NEW YORK - On a day when 12th-year center and ex-New Jersey Net Jason Collins came out as the first openly gay active male athlete in a major American professional sport, opinions and statements have come in from all over the sporting world.
Those opinions include current Nets, some of whom are ex-teammates, as well as General Manager Billy King, who has never served as Collins' employer, but as a competing executive in the same division during his days as General Manager of the Philadelphia 76ers.
"Jason Collins was a vital member of the New Jersey Nets for six and a half years, and as an executive with a competing NBA team, I always respected the standard he set for team play and the example he set for the league in playing with integrity and purpose," King said in a statement late Monday afternoon. "He exemplifies everything we look for in players, and for those players and associates within our organization, our primary focus is creating the most accepting and respectful environment for everyone to succeed."
Jerry Stackhouse has seen plenty in his 18 years in the NBA, but only spent one season as a teammate to Collins last season with the Atlanta Hawks. Despite the short stay together, the relationship was strong enough that the two actually spoke on Monday afternoon after the Sports Illustrated cover story on Collins was released online.
"I spoke with him and he was just tired of the half-truths and tired of not being able to really enjoy what he do," Stackhouse told the media before the Nets took on the Chicago Bulls in Game 5 of their best-of-seven playoff series. "I told him he was one of the most courageous people that I could think of, just because I don't know if I would have the courage to do it. The fact that he did, I'm gonna support him 100 percent and I'm gonna encourage other guys to support him as well."
Stackhouse believes that a major reason the reaction across the NBA to this news is almost entirely positive and supportive is because Collins is a veteran and almost universally-viewed as a good guy and a better teammate.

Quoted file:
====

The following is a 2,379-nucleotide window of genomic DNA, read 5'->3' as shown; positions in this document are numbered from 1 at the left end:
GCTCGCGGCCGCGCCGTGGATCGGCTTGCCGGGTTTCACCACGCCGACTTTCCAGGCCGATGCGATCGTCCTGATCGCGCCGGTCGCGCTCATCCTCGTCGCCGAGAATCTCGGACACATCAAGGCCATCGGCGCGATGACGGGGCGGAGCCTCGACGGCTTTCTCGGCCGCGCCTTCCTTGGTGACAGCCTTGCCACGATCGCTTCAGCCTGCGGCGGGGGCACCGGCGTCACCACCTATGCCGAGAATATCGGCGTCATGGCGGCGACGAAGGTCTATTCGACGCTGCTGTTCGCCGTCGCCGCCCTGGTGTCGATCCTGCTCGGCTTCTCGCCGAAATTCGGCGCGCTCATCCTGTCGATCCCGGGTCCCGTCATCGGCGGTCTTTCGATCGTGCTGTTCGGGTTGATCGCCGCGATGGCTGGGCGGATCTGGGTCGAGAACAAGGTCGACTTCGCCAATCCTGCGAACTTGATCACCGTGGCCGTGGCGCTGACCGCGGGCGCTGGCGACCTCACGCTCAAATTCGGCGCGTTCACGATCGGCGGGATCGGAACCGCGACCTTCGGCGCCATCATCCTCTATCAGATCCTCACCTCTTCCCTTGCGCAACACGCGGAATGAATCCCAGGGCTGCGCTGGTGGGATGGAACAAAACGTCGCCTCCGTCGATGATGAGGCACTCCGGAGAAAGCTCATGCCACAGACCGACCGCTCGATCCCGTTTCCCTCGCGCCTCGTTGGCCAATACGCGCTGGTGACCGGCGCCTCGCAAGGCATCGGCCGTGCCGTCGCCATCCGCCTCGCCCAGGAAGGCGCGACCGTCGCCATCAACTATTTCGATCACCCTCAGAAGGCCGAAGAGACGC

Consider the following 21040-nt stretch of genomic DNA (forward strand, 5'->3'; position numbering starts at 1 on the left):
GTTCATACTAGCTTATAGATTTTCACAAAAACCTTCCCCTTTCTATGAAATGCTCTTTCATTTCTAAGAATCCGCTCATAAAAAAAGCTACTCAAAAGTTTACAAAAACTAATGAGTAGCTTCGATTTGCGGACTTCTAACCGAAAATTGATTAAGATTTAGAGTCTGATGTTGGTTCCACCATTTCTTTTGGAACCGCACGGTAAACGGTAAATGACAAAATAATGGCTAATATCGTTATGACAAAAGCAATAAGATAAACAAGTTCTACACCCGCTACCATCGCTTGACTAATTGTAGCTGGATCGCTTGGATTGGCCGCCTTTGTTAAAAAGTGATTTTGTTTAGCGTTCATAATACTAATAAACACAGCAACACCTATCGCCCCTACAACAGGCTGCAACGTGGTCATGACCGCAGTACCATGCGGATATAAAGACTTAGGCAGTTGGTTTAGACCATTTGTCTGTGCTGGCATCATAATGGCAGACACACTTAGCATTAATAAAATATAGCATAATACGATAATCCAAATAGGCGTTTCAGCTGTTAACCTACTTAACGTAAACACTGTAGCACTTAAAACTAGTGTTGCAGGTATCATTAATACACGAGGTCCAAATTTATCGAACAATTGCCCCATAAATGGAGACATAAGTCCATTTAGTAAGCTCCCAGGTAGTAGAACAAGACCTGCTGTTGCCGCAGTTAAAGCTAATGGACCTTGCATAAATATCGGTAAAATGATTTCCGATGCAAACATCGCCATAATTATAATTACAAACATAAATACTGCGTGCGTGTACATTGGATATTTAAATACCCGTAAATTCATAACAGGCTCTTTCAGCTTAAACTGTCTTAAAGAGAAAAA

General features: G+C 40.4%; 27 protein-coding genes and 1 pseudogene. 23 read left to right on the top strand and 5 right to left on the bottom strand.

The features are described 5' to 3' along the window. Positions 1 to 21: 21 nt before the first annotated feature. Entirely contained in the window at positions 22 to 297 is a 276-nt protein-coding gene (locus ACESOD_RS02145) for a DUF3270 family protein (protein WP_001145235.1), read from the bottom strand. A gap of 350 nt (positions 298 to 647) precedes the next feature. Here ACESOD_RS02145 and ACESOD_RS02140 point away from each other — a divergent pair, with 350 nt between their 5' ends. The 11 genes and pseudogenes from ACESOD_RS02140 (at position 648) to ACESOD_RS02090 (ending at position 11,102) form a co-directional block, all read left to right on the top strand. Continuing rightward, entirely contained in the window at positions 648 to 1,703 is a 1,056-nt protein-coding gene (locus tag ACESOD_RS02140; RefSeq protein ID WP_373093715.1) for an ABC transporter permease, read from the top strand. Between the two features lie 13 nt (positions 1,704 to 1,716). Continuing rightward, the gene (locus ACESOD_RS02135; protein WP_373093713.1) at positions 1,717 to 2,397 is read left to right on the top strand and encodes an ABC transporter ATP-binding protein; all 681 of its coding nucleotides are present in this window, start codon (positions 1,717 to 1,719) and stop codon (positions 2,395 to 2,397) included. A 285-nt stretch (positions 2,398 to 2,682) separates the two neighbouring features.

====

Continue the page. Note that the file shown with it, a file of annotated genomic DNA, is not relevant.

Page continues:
If someone younger, with less experience or a worse reputation had come out of the closet, maybe the reception wouldn't have been as positive.
"If there's someone to do it and someone who has the personality, smarts and the character to do it, I think Jason is that guy," Stackhouse said. "This is a guy that had been around for 12 years, who has been a great teammate, who hasn't infringed on anybody's space, who hasn't done anything negative at all and has been a true pro. I think that's the plus-side of it being him."
The 18th overall selection in the 2001 NBA Draft by the Nets, Collins went to the NBA Finals with the Nets as a rookie in 2002 and again in 2003 after a standout collegiate career at Stanford, where he was a third-team All-American and first-team All-Pac-10 selection.
Another former Cardinal star center went to bat for Collins late Monday afternoon.
"It is an honor for me to call Jason Collins a friend," said Brook Lopez, who was a third-team All-American as a sophomore in 2008. "I admire his dignity, as well as his courage to come out. I'll always have his back."
Collins spent three seasons with Joe Johnson and the Atlanta Hawks. Between the 2010, 2011 and 2012 seasons, Collins played in 103 games with 38 starts to his credit.
"Jason Collins was one of the best teammates I've ever had," Johnson said. "I respect his tremendous courage to come out and will always support him."
Josh Newman is SNYNets.com’s Field Reporter. Follow him on Twitter for up to the minute news and banter on all things related to the Brooklyn Nets and the NBA